Peds, part 27: Cardiovascular Disorders - Kawasaki Disease

January 01, 2022 Updated: January 17, 2022 4 min read

Full Transcript

Hi, I'm Cathy with Level Up RN. In this video, we are going to talk about Kawasaki disease. And if you have our Level Up RN pediatric nursing flashcards, pull those out so you can follow along with me. Also, at the end of this video, I'm going to give you guys a little quiz to test your knowledge of some of the key points I'll be covering this video. So definitely stay tuned for that.
Kawasaki disease is the systemic inflammation of the blood vessels in the body, so vasculitis. The cause of this disorder is not known. However, it is possibly due to an exaggerated immune response to an infection in a susceptible child. So there are three phases in Kawasaki disease. We have the acute phase, the subacute phase, and the convalescent phase. So throughout this video and throughout our flashcards that deal with Kawasaki disease, I use the imagery of a red Kawasaki motorcycle to help you remember some of the signs and symptoms and other things with Kawasaki disease. Well, it's been brought to my attention that Kawasaki motorcycles are not red. They're never red, apparently, which shows you how much I know about motorcycles. I guess they're green. But for the sake of remembering Kawasaki Disease manifestations, we are going to live in our little make-believe world where Kawasaki motorcycles are red. So hopefully that will help you. And I apologize if you have a Kawasaki motorcycle and you're like, okay, girl, it's green. I do know that now.
So let's talk about the signs and symptoms during the acute phase of Kawasaki disease. This includes a high fever. So this fever will be over 102 degrees Fahrenheit. It will last for one to two weeks, and it will be unresponsive to antipyretics. Then we will have various areas of redness or erythema on the body. So we will have red eyes without drainage; we will have chapped and cracked lips that are also red. The oral mucosal membrane will be red, and then the patient's palms and their soles will be red. In addition, the patient will have arthritis as well as enlarged cervical or neck lymph nodes and possibly cardiac symptoms as well, such as dysrhythmias and myocarditis. So again, that red Kawasaki motorcycle is to help you to remember those red eyes, red mouth, red palms, and red soles.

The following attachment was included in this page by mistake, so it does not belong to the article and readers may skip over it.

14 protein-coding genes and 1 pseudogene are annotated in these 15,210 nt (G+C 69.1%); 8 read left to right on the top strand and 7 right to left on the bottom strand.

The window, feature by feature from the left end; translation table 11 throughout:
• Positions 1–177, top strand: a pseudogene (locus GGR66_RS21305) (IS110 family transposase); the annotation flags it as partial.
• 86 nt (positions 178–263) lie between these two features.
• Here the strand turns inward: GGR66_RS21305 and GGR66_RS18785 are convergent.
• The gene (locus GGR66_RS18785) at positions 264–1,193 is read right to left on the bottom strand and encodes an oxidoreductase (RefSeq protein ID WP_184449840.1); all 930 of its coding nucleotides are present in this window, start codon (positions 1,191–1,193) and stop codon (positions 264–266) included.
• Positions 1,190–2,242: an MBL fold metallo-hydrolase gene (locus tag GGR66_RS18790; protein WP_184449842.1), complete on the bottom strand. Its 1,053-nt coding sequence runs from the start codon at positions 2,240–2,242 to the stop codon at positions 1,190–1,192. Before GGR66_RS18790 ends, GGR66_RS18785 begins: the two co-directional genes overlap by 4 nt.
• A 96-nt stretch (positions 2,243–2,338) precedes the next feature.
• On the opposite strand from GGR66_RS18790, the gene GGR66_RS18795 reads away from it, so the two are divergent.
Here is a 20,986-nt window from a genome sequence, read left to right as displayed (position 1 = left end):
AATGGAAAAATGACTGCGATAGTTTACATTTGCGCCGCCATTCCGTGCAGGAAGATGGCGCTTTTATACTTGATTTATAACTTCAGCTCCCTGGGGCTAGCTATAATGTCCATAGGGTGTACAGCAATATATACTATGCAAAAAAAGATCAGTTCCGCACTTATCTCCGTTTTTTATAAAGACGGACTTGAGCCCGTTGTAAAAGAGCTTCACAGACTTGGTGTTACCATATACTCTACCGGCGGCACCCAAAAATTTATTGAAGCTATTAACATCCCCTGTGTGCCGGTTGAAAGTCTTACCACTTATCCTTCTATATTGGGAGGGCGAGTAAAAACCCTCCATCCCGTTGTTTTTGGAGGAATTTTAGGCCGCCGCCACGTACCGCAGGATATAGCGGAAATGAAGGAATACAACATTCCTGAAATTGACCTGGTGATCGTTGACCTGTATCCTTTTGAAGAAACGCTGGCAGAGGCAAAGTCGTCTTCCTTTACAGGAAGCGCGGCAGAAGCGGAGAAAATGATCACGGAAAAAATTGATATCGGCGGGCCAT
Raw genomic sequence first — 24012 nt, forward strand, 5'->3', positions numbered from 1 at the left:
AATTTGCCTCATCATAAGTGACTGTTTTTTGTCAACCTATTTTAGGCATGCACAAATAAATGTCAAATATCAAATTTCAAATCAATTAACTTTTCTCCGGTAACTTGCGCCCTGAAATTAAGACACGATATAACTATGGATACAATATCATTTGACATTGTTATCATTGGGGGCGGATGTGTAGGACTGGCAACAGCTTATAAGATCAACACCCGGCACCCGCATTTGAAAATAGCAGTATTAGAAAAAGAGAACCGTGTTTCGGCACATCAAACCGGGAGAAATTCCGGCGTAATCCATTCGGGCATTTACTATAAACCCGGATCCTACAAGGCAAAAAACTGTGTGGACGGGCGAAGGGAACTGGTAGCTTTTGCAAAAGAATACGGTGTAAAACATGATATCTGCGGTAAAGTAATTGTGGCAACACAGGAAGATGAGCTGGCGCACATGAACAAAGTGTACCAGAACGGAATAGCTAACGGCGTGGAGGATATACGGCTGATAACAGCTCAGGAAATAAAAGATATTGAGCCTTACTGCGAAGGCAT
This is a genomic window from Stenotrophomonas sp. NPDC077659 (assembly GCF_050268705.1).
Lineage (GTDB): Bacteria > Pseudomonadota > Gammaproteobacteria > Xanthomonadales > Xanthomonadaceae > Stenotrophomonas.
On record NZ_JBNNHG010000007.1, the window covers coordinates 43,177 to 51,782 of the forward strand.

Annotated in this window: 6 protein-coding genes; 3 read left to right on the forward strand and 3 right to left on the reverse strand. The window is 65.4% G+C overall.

Okay, so then we move into our subacute phase. So during this time, the fever resolves. However, the patient has arthritis present as well as peeling skin around the nails, palms, or soles. So if you think about wiping out on your red Kawasaki motorcycle, you may end up with peeling skin from that accident.
And then finally, we have the convalescent phase. This is where there are no clinical manifestations. However, abnormal labs may be present in the child. Abnormal labs that may be present with Kawasaki disease include an elevation in CRP and ESR, which are two labs that will be elevated in the presence of inflammation. In addition, the patient's albumin levels will be decreased. Diagnosis is done based on a set of criteria. So if the patient has a fever for over five days and four of the five symptoms that I'm going to go over next, then that would be indicative of Kawasaki disease.
So a good way to remember these symptoms is to think about cream, C-R-E-A-M, and think about your motorcycle getting creamed in an accident. So the C stands for conjunctivitis, so redness of the eyes. The R stands for rash. The E stands for extremity changes, which includes redness of the hands and feet during the acute phase and peeling skin on the hands and feet during the sub-acute phase, and then the A stands for adenopathy. This is where we have enlarged lymph nodes, particularly of the neck. And then M stands for mucosal changes. This is where we have red lips that are cracked and red mucous membranes as well as a strawberry tongue. So again, the patient would have Kawasaki disease if they have four out of the five of these symptoms plus that fever for more than five days.
Treatment of Kawasaki disease includes intravenous immunoglobulin, so IVIG, as well as high dose aspirin. And this is one of the few conditions where aspirin is okay to be given to the child. So normally we do not want to give aspirin to a child for viruses or fever or anything for the fear of Reye's syndrome. But with Kawasaki disease, that is the preferred medication to give the child along with the IVIG.
In terms of nursing care, we're going to want to closely monitor our patient's cardiac function because of the carditis that is associated with Kawasaki disease. We're also going to monitor their daily weights and eyes and nose. And then an important family teaching point we need to provide is that live immunizations should not be administered to the child for eleven months. So this includes immunizations such as MMR and Varicella.
All right, it's time for a quiz. Are you guys ready? First question. Red lips, tongues, palms, and soles are present during what phase of Kawasaki disease? The answer is the acute phase.
Question number two. What two key medications are used to treat Kawasaki disease? The answer is IVIG and aspirin.
Question number three. For a child with Kawasaki disease, what teaching do you need to provide the child's family regarding vaccinations? The answer is no live vaccines for eleven months.
All right, that's it for this video. In my next video, we are going to talk about anemia, so definitely stay tuned for that.
Kawa-- sorry.

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